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Showtime Sees Pop in Streaming Sign-Ups, Viewership Amid Coronavirus Lockdown (EXCLUSIVE)

billions Showtime
Jeff Neumann/SHOWTIME

Penned in by stay-at-home measures to fend off a pandemic, America’s audiences are turning to their television screens for comfort and distraction. Netflix, for one, saw an estimate-crushing 15.8 million jump in paid subscribers in its most recently reported quarter, more than twice as many as the streaming company expected. It is not the only direct-to-consumer service seeing such an increase.

Showtime’s streaming service, Showtime OTT, has also seen an uptick after announcing on March 20 that it would offer an extended 30-day free trial to new customers. Sign-ups have popped an average of 148% in the last four weeks, Variety has learned. Time spent on the service and total plays are each up more than 50%, with at-home audiences gravitating slightly toward movies more than TV: viewership of original TV series is up 50%, while movie viewership is up nearly 80%. ViacomCBS chief exec Bob Bakish has said Showtime and CBS All Access are collectively on track to reach 16 million paid subscriptions by the end of 2020.

“It has been an unfortunate time for the country, but it’s probably been a very good time for television,” Showtime chief operating officer Tom Christie told Variety. “And in particular, it’s been a very, very good time for Showtime, both in terms of growth in subscriptions and free trial subscriptions, as well as viewership.”

The cabler’s activity began to pick up around March 13 through March 15, in the days immediately after California Gov. Gavin Newsom strongly advised that gatherings of more than 250 people should be postponed or canceled altogether. Showtime saw a 50% increase in free-trial subscriptions and viewership in the week after the governor’s announcement, followed by another 50% bump the week after that.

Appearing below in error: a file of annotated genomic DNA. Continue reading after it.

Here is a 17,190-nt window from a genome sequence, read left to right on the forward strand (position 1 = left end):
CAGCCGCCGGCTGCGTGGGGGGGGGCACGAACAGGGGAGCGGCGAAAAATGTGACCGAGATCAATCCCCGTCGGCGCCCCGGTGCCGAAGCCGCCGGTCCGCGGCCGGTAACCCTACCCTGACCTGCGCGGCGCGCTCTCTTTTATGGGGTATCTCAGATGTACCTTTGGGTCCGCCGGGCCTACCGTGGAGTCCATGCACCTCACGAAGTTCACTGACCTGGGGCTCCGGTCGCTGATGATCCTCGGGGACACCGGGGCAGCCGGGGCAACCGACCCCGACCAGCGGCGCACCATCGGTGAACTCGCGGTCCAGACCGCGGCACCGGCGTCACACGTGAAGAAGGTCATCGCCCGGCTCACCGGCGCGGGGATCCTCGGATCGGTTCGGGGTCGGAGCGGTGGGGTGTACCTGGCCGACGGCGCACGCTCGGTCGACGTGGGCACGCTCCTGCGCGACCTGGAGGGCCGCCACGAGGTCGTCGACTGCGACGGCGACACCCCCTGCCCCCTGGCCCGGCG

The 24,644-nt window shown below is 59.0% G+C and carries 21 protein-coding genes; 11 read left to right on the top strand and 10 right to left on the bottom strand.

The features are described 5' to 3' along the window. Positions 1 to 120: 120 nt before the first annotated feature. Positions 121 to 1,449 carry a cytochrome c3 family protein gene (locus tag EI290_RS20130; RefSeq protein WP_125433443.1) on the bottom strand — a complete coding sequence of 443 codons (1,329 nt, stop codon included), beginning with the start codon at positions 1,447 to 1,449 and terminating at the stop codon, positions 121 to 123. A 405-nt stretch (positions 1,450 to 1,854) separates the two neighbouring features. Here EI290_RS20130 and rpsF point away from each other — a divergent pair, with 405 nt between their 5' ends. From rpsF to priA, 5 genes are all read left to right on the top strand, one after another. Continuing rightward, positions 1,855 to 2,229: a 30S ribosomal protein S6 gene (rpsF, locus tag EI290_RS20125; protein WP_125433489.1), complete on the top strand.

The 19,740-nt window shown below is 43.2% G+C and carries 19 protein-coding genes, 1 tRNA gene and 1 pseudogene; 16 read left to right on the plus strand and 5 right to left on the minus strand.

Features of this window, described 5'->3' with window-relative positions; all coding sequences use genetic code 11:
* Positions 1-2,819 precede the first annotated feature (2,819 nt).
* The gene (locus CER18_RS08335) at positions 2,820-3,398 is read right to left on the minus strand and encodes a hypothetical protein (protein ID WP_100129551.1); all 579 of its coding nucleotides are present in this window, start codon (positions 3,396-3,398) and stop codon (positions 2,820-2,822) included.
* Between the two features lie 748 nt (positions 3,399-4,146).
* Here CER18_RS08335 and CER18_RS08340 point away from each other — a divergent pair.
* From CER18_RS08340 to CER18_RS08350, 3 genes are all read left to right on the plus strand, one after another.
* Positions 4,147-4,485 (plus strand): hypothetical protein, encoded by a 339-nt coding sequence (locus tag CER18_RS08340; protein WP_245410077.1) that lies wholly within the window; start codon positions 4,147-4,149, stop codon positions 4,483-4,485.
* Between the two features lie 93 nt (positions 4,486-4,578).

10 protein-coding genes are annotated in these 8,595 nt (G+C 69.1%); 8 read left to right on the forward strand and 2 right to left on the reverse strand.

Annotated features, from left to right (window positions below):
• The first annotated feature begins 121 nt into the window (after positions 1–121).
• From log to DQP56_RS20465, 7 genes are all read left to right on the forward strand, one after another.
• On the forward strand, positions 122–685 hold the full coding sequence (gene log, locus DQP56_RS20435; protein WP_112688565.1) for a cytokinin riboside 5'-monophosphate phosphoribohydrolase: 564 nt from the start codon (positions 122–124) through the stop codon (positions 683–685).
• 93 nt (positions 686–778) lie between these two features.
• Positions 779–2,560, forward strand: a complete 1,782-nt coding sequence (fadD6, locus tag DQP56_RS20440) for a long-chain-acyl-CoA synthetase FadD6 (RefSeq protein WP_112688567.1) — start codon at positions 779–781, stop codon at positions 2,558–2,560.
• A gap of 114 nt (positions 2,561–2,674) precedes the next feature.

Showtime has not been the only network to offer a freebie during this time in order to soothe the anxious at home — and potentially pick up a few new customers. HBO, CBS All Access and AMC are among the other networks that have offered free programming or extended free trials. While it’s still too early to fully parse the data, given that the extended trial has just lapped the month mark, Christie says that this period could “possibly the best month of viewership and free trial subscriptions that the company has ever seen.”

On Showtime’s streaming platform, series such as “Billions,” “Shameless” and the current season of “Homeland” have been driving originals viewership, alongside “Penny Dreadful” and “Twin Peaks: The Return,” the latter two of which have doubled their audiences.

The company says that its linear viewership is also up, rising in the double digits during all times of day — perhaps not surprising given that everyone is at home all the time now. But the way people watch TV appears to factor into what show or movies they wind up viewing.

“Historically, series has been a huge driver of viewership on our [over-the-top] products,” said Christie. By contrast, traditional Showtime subscribers have really been leaning into movies — viewership on set-top on-demand has spiked over 300% — as more people tune in during the daytime. Popular titles among Showtime’s linear subscribers include “Clear and Present Danger,” “Good Will Hunting,” “The American President,” “The Upside,” “Green Book,” and “A Dog’s Journey,” said the company.

This upcoming weekend should be a big one for cabler, given the “Homeland” series finale, the premiere of “Penny Dreadful: City of Angels,” the addition of “Hustlers” to Showtime’s programming slate. There’s also the May 3 season premiere of “Billions” next weekend. 

To date, the promotion appears to have worked in getting the premium cable network more customers. Another three or four weeks of viewing data should better fill out the picture, but Christie said that he has seen “what looks like a very nice jump in paying subscribers” so far. 

“One of the things that I think is going to be very interesting to watch is that we see people watching the first and second episodes of Season 1 of some shows that are in our library, so I think that bodes well for us in terms of turning those into long-term subscriptions,” said Christie.